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Barbra Streisand suddenly looks so new she ought to be patented; what makes this invention is her hair, now a nimbus of champagne-coloured curls, corkscrewing in a froth which changes the shape of her face, the glow of her skin, the slant of her eyes. Not changed at all though is the energy, the voice, the headlong hurl of Streisand. She has finished filming Funny Girl and taping a television special, both scheduled for later this year, is about to start filming Hello, Dolly! and has signed for the film On a Clear Day You Can See Forever. Between times she stays home in her extraordinary Second Empire-rococo New York apartment to see the new world of her baby: "At the moment," she said, "I view the world through this curl in the middle of my forehead." Through a curl and a lorgnette. At a concert in New York with Leonard Bernstein she came onstage in a black dress made memorable by the yards and yards of black lace she had wound into a clown's ruff, and peered at Bernstein through her diamond lorgnette "like a diva soprano looking for her pianist." Barbra Streisand has always known how to use her accessories. Her inspiration is acute. "My personality changed my hair," she said, "not the other way around." But all the same there's not been a Streisand like this before, gentler, less armed. Apparently immutable are her ability to pounce on the inadvertent and the special, her impatience, and her humour. She does little pleasing parodies of herself, twitching her long gown into place with an exaggerated simper and rolling the whites of her eyes like a turn-of-the-century tragedienne. Long clothes are her everyday wear now, since she started to research into the feel and look of the period of Hello, Dolly!, research which also inspired her curls — they derive particularly from photographs of Sarah Bernhardt and Colette surrounded by clouds of crumply floating hair. "I loved the look. I secretly always wanted to have curls," she said, "but I didn't want to return to the Victorian era, I wanted the look in a modern way." As usual, she got it — with the help of her hairdresser Ara Gallant and curling tongs. There's never been a star like Streisand — a needling perfectionist who knows exactly what to choose from the stuff of the times to give herself the look of the times, while remaining absolutely herself. The only Streisand image she recognizes is the reflection in the looking glass, in other people's eyes, and she knows exactly what that reflection looks like. She's the original.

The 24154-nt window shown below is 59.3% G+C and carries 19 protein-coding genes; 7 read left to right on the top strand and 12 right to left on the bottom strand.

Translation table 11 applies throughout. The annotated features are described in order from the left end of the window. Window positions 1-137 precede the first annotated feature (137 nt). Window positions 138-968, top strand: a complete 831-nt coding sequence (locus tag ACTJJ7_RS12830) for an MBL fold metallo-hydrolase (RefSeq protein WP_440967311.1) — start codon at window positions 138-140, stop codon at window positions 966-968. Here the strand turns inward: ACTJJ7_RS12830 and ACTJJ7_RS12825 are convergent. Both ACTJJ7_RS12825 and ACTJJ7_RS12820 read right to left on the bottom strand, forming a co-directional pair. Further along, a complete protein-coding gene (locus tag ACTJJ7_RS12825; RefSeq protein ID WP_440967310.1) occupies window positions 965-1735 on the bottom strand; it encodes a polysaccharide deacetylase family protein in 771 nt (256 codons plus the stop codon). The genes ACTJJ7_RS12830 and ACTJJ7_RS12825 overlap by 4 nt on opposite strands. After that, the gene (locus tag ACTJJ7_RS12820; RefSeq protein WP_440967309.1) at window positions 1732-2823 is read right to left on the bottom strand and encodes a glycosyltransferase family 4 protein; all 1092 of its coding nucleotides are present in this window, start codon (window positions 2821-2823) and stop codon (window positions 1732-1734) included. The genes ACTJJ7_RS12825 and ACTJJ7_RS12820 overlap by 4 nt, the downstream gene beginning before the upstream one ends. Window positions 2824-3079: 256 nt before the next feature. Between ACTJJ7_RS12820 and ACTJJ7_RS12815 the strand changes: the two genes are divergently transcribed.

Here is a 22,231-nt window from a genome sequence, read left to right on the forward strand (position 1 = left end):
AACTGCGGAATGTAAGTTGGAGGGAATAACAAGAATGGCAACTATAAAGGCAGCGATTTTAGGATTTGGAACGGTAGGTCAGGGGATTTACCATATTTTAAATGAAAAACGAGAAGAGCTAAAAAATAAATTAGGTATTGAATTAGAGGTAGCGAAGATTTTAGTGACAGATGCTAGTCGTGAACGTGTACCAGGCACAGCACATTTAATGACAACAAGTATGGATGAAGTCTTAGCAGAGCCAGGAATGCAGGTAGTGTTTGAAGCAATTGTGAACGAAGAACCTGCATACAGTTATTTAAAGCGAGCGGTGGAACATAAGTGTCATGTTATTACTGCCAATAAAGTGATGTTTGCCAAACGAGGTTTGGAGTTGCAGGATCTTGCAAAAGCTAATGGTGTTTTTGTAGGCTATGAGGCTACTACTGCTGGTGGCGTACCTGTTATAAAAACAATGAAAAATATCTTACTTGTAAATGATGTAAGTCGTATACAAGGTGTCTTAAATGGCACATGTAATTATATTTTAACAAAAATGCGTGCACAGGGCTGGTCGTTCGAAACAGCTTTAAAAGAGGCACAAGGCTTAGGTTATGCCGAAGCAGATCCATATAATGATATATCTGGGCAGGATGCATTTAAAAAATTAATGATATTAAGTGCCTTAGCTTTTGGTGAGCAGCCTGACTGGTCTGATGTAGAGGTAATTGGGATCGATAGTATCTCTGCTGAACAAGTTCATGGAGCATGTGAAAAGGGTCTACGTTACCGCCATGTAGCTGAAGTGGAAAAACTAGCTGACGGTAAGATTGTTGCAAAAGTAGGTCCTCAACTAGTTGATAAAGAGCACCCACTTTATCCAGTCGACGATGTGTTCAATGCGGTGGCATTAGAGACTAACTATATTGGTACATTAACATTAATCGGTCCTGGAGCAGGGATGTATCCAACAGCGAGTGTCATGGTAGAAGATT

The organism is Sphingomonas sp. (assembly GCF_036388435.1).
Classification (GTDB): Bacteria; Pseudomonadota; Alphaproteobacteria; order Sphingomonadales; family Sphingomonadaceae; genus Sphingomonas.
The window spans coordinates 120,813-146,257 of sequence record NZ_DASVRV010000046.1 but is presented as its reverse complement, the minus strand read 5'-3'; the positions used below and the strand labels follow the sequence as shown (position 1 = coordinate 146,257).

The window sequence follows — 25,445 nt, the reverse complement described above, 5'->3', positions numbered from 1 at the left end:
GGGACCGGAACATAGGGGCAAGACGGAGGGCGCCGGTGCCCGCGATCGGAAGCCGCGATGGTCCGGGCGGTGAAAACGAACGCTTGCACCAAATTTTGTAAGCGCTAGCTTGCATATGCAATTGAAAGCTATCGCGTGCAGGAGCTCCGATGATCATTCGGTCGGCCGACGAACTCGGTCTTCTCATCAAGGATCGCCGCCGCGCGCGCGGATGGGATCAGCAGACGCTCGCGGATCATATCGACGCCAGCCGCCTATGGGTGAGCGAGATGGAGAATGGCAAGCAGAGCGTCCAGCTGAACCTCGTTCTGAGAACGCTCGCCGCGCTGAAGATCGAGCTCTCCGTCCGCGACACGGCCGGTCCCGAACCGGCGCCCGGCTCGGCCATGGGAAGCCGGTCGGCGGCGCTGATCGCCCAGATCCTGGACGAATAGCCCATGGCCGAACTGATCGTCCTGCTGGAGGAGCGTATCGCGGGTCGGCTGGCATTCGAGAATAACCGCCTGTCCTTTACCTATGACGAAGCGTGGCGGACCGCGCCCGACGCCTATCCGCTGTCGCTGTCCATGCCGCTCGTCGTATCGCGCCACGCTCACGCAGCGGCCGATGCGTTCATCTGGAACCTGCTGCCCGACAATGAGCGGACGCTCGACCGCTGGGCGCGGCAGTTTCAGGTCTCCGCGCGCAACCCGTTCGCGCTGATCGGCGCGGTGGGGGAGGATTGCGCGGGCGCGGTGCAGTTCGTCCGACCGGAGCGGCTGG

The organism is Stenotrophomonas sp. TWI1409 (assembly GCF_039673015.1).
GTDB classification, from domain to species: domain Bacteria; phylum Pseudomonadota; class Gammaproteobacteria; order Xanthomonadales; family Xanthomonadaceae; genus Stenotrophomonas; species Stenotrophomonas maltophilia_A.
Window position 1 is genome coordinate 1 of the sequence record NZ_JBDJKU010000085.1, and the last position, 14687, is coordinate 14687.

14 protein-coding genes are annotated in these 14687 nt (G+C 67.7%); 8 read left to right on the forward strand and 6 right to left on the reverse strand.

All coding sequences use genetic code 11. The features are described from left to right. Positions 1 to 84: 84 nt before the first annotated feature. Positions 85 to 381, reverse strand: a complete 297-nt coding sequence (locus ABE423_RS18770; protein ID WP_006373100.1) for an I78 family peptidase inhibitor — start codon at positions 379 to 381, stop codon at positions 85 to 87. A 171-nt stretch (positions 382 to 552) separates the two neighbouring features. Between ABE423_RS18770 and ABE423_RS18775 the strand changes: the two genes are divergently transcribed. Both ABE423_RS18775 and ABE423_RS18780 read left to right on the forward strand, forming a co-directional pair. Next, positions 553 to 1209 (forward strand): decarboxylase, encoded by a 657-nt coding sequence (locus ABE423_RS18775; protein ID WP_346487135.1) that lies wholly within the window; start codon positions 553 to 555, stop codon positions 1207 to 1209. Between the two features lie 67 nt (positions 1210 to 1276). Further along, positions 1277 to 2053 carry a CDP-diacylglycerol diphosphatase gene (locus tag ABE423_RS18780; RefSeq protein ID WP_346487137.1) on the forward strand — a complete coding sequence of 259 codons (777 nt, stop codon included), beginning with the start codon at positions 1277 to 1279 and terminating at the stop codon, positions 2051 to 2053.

Avedon Photo Session Outtakes
Richard Avedon photographed Streisand with her curly hair in many different poses. One appears on the cover of her 1969 album, What About Today?
Avedon also shot Streisand, draped in fur, for Blackglama fur coats. Jane Trahey, a prominent advertising women of the 1960's, worked with partner Peter Rogers on ads for Blackglama fur coats in 1968. The ads featured celebrities like Barbra Streisand, Lauren Bacall, Judy Garland and Maria Callas wearing mink coats, with the catch phrase ''What becomes a legend most?'' The celebrities were considered so glamorous that they were never identified by name.
"There's no denying that as a group, they comprise the most illustrious list of names ever brought together for commercial purposes," wrote Peter Rogers, in the 1979 book, The Blackglama Story.
Another alternate photo from this session was used in advertising for Barbra's 1970 film, On A Clear Day You Can See Forever, even though Barbra's image looked nothing like the characters she portrayed in the film!